Wood ducks get help finding new homes in the swamp

Kronlage places a trailside wood duck house near Dismal Swamp State Park.

(Note: The following is a submission by Rene Kronlage, a freshman at UNC – Chapel Hill,  as part of her effort to earn the Girl Scout Gold Award (Troop 729) with assistance from Dismal Swamp State Park. To complement the project, Kronlage established a website and a Facebook page.)

Hello, my name is Rene Kronlage and I just completed a project for a Girl Scout Gold Award. I constructed wood duck houses and placed them along the trail that runs right along the Dismal Swamp.

Wood ducks, scientifically known as Aix Sponsa, prefer to live in swampy areas, which is why the Great Dismal Swamp is home to so many of them. Wood ducks are considered cavity nesters, living in holes in trees or manmade wood duck houses near or above water. Natural cavities suited for wood ducks are infrequent and wood ducks do not have the capabilities to create their own cavities for nesting. Therefore, it is very helpful to this waterfowl species when manmade duck houses are available to them.

Wood ducks also can’t add their own bedding to their nests, so it is important to put wood shavings about four inches deep in a wood duck house. Predator guards, such as sheet metal cones, placed around the tree below the wood duck box are also vital.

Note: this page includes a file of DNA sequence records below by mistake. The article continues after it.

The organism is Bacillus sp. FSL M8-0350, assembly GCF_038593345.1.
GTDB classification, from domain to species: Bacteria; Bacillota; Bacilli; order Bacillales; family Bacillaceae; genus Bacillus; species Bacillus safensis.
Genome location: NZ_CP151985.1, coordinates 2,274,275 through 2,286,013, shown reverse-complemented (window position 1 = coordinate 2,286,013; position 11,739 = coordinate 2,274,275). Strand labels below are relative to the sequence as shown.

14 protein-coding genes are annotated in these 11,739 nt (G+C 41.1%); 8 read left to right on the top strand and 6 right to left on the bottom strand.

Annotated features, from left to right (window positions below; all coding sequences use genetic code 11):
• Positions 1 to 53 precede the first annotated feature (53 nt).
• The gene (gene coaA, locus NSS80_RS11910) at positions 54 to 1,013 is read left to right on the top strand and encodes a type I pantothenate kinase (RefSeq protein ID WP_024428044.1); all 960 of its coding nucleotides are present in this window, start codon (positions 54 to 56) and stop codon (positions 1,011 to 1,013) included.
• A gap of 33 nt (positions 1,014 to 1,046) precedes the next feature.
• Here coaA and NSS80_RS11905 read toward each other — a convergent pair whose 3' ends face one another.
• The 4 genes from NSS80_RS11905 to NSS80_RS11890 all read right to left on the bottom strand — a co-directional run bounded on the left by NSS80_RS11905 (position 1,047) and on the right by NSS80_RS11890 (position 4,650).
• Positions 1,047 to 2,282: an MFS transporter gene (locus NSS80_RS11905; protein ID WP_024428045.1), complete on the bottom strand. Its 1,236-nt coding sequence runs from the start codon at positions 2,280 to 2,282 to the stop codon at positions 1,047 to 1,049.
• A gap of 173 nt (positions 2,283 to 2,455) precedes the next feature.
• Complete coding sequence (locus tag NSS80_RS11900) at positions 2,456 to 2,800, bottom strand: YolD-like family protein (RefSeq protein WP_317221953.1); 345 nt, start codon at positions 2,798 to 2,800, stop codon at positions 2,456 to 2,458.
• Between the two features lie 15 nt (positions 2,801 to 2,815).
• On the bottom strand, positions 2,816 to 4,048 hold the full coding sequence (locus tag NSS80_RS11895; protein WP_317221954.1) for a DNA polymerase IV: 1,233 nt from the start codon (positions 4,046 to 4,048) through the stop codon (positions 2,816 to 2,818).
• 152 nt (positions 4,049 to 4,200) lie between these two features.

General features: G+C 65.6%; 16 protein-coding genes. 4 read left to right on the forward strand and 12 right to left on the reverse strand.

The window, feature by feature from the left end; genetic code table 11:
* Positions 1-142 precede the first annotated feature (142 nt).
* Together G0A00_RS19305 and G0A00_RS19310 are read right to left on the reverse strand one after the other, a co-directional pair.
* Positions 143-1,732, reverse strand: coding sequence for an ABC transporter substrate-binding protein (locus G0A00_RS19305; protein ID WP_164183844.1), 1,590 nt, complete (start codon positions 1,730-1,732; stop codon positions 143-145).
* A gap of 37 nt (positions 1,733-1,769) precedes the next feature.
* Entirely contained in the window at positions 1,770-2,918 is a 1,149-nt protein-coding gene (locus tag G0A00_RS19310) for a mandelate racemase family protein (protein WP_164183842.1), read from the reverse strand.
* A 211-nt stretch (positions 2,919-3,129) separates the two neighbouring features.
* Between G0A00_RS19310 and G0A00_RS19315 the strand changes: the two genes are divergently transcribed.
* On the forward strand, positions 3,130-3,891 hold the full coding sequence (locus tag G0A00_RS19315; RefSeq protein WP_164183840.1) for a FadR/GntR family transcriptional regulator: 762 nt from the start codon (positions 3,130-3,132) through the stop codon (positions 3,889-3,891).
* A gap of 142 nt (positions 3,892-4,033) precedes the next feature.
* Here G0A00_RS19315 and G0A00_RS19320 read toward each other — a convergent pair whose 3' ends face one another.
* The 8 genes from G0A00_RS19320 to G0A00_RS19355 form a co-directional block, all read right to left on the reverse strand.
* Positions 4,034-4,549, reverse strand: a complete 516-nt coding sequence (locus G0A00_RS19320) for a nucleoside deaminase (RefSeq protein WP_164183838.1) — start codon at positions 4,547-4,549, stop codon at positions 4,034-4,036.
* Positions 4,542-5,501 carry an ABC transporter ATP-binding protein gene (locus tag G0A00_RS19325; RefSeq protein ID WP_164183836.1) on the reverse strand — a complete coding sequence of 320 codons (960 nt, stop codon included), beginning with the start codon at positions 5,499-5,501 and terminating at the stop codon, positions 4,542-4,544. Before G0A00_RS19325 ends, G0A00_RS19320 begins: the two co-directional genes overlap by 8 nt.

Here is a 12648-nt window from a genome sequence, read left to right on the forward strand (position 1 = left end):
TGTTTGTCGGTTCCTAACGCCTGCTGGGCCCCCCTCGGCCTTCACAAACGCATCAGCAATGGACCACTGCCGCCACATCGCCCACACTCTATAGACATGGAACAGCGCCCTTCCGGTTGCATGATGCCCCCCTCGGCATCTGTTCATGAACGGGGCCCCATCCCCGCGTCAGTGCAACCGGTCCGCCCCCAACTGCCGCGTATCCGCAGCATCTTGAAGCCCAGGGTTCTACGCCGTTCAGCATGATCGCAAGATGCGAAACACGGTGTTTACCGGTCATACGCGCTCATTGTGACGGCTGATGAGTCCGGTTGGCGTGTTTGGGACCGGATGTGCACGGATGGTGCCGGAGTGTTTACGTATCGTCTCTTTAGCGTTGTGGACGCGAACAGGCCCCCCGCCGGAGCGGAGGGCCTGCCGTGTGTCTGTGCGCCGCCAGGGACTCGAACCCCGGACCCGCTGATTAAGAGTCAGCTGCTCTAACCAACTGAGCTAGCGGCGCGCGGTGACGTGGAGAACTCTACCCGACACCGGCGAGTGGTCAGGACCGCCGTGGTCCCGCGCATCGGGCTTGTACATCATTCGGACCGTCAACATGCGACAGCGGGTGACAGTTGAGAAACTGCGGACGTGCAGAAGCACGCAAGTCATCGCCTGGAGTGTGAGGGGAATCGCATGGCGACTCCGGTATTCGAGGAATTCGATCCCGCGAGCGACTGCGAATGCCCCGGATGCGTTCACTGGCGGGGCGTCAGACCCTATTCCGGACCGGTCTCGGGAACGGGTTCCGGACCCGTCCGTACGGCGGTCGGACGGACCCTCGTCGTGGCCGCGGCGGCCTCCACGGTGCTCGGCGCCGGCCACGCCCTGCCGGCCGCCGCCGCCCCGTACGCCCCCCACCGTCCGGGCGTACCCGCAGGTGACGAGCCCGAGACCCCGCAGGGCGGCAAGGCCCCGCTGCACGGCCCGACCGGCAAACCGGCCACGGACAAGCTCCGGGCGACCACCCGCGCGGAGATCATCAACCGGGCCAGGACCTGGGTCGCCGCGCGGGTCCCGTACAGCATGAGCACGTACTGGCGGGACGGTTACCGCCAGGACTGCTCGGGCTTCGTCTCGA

Overall, my project took more than 80 hours to complete.  I had to get a lot of supplies donated. My local Lowe’s and Builder’s Discounters Center helped me with that and I was able to obtain all the supplies I needed. I also built a small sign that I placed in front of one of my wood duck houses. I had younger girl scouts help me put up my houses so I could share my knowledge of the species and teach them the importance of earning their own Gold Award.

To visit my wood duck Facebook page, go here. If you’d like to visit the website I created for more information on wood ducks, go here.

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